Broadway Theater Owner Cited by OSHA in Stagehand’s Fatal Fall

Federal regulators have cited the Shubert Organization for 4 critical office security violations and proposed a advantageous of $45,642 in reference to the demise of an worker who fell from a ladder whereas working on the Winter Garden Theater final fall.

The citations, from the Occupational Safety and Health Administration, have been issued on May 11, six months after Peter Wright, a 54-year-old stagehand, fell almost 50 ft from a slim, raised platform whereas performing routine upkeep in the theater.

OSHA points these critical citations when, in keeping with its evaluation, lapses have led to hazards carrying a “substantial probability that death or serious physical harm could result.” In the Shubert Organization’s case, OSHA didn’t discover that the violations have been willful ones, in which an employer “intentionally and knowingly” violates the regulation.

The Shubert Organization has arrange a gathering to debate the citations and penalties, James C. Lally, a spokesman for the U.S. Department of Labor, mentioned. If the 2 events don’t attain a settlement, the corporate can nonetheless contest the citations, Mr. Lally mentioned. Otherwise, they are going to be obligated to pay the complete quantity.

A spokesman for the Shubert Organization declined a request for remark, citing the continuing investigation.

The violations issued to the group, which is the most important landlord on Broadway, included having a picket ladder coated with a fabric that would obscure structural defects and two situations of a ladder used for a goal for which it was not designed.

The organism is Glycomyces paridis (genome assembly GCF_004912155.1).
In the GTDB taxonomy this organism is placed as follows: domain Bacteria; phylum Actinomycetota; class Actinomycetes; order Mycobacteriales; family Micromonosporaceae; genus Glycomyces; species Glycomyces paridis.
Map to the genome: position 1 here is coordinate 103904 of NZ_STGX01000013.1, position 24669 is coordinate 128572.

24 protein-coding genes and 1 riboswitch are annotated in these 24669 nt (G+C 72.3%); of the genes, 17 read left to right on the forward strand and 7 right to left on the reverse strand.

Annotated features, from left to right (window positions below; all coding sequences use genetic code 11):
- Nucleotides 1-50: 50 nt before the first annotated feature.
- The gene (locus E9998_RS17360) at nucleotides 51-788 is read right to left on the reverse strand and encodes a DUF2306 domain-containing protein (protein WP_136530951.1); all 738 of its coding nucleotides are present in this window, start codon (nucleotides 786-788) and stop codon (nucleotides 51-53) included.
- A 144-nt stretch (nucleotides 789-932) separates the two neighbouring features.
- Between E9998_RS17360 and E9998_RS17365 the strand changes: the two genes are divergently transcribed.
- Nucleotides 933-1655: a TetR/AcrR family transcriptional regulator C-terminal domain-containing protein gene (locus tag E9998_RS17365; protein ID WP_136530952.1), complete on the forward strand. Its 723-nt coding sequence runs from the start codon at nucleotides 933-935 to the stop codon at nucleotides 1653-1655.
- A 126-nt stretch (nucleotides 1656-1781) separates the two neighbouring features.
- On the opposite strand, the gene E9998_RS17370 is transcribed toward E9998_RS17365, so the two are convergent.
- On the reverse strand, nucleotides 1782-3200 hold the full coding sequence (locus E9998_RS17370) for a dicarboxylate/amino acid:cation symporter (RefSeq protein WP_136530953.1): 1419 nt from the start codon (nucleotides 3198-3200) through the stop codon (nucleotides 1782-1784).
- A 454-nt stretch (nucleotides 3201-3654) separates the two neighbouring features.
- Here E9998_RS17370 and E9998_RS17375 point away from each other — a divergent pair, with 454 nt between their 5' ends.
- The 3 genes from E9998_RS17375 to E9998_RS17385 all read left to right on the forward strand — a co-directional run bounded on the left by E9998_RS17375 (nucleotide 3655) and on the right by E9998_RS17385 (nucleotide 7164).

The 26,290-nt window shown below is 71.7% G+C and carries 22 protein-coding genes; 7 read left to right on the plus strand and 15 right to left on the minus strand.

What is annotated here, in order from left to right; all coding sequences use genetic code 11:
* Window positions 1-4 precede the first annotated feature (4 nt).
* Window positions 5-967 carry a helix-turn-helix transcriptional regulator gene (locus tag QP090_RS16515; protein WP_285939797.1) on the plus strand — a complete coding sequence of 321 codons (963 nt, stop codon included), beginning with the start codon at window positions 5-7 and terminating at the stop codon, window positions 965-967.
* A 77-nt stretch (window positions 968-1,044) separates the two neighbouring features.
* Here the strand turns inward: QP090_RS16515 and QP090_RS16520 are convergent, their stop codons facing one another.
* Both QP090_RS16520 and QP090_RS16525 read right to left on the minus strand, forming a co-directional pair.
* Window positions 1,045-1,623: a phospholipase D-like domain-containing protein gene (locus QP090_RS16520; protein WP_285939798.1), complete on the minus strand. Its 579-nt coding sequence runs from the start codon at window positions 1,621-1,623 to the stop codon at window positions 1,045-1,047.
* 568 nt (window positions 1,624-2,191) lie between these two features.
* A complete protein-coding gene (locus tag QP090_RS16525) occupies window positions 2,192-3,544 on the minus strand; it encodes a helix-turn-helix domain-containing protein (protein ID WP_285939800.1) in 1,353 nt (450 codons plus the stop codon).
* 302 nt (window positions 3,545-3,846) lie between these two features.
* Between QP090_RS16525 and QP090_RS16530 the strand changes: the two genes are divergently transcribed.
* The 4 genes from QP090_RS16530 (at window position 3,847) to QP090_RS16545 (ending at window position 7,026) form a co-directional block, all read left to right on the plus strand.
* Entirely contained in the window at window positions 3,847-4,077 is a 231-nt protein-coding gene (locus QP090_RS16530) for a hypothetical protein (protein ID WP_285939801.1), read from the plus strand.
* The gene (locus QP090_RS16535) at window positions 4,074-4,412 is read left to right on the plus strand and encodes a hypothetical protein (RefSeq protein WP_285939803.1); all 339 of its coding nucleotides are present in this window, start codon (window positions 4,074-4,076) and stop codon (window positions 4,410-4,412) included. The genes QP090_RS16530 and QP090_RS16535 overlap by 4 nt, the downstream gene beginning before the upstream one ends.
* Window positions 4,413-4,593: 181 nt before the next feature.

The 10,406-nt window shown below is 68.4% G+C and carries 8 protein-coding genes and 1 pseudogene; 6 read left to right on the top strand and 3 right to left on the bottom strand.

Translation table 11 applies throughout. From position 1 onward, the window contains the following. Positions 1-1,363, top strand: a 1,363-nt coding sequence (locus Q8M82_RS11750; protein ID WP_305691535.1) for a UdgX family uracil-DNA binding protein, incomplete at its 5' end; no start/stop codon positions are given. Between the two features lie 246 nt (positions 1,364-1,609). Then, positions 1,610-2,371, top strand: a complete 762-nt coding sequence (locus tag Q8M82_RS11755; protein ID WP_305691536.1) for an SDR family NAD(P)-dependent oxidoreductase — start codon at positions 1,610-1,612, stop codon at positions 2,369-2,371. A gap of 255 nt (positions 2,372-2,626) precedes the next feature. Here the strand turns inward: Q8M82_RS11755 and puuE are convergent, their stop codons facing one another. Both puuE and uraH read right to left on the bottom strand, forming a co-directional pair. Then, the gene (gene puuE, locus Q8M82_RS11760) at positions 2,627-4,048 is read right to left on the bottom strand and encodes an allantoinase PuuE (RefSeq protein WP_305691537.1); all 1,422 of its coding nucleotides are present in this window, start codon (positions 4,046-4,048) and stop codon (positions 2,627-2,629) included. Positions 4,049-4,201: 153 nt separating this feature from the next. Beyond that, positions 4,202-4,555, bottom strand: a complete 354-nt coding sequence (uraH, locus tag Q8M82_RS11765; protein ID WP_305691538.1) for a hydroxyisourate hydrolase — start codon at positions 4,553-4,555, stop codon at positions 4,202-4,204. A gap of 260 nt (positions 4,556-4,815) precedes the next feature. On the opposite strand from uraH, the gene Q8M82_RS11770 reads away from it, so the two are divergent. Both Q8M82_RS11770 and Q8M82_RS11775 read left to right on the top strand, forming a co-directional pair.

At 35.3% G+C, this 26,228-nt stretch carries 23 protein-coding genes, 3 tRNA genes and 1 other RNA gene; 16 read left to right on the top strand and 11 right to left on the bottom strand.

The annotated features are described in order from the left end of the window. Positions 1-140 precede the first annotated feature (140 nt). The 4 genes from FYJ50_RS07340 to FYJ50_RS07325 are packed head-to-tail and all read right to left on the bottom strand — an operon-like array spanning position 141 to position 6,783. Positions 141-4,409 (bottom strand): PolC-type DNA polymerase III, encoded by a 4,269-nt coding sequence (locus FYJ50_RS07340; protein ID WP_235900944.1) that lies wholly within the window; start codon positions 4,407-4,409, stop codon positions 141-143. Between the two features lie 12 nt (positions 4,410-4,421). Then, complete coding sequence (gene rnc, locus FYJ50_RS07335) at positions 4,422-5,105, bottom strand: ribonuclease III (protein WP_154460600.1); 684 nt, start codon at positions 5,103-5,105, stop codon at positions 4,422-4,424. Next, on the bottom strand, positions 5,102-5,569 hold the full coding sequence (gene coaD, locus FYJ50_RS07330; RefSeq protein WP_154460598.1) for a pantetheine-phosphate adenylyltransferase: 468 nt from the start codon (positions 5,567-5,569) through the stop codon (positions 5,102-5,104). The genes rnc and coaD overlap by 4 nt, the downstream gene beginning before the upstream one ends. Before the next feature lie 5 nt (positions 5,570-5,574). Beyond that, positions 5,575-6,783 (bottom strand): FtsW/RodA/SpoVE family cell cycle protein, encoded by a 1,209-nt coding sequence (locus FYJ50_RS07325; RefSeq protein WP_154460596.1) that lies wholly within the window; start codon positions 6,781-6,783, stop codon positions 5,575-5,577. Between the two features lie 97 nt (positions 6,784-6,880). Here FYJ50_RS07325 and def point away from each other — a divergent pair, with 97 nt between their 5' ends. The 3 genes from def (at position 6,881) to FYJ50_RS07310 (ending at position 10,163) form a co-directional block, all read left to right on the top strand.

Mr. Wright, who was from Milford, Conn., was a stagehand for Local 1 of the International Alliance of Theatrical Stage Employees, the labor union that represents skilled stage workers in New York, for 34 years. He and his spouse of 23 years, Marcie Lowy Wright, met after they have been each working as stagehands for a 1990s “Grease” revival on the Eugene O’Neill Theater.

James J. Claffey Jr., the president of Local 1, wrote in a tribute in November that Mr. Wright “had a work ethic that was nothing short of exemplary, was extremely talented and skilled in his craft, and he was one of the finest riggers/flyman in our industry.”

The final present to play on the Winter Garden Theater had been “Beetlejuice,” which had been set to finish its run on June 6, 2020, earlier than the theater, like all on Broadway, shut on March 12 due to the pandemic; “Beetlejuice” was not slated to return.

A revival of “The Music Man” that can star Hugh Jackman and Sutton Foster is about to start performances in December and open subsequent February.

Bill Evans, a spokesman for the Shubert Organization, mentioned on the time of Mr. Wright’s demise that the majority stagehands had not been working on the group’s different theaters through the pandemic shutdown.

“We mourn the loss of our valued colleague,” he mentioned in an announcement. “Our heartfelt condolences go out to the family during this difficult time.”

Dylan Foley, who was a buddy and co-worker of Mr. Wright’s, wrote in a Facebook tribute in November that Mr. Wright was “completely fearless in how he lived his life as a stagehand” and infrequently did the work of three males.

“He had a dry wit, an unstoppable work ethic, and a trademarked grin,” Mr. Foley wrote. “If you asked for something from Pete, his line was, ‘For you, the grid’s the limit.’”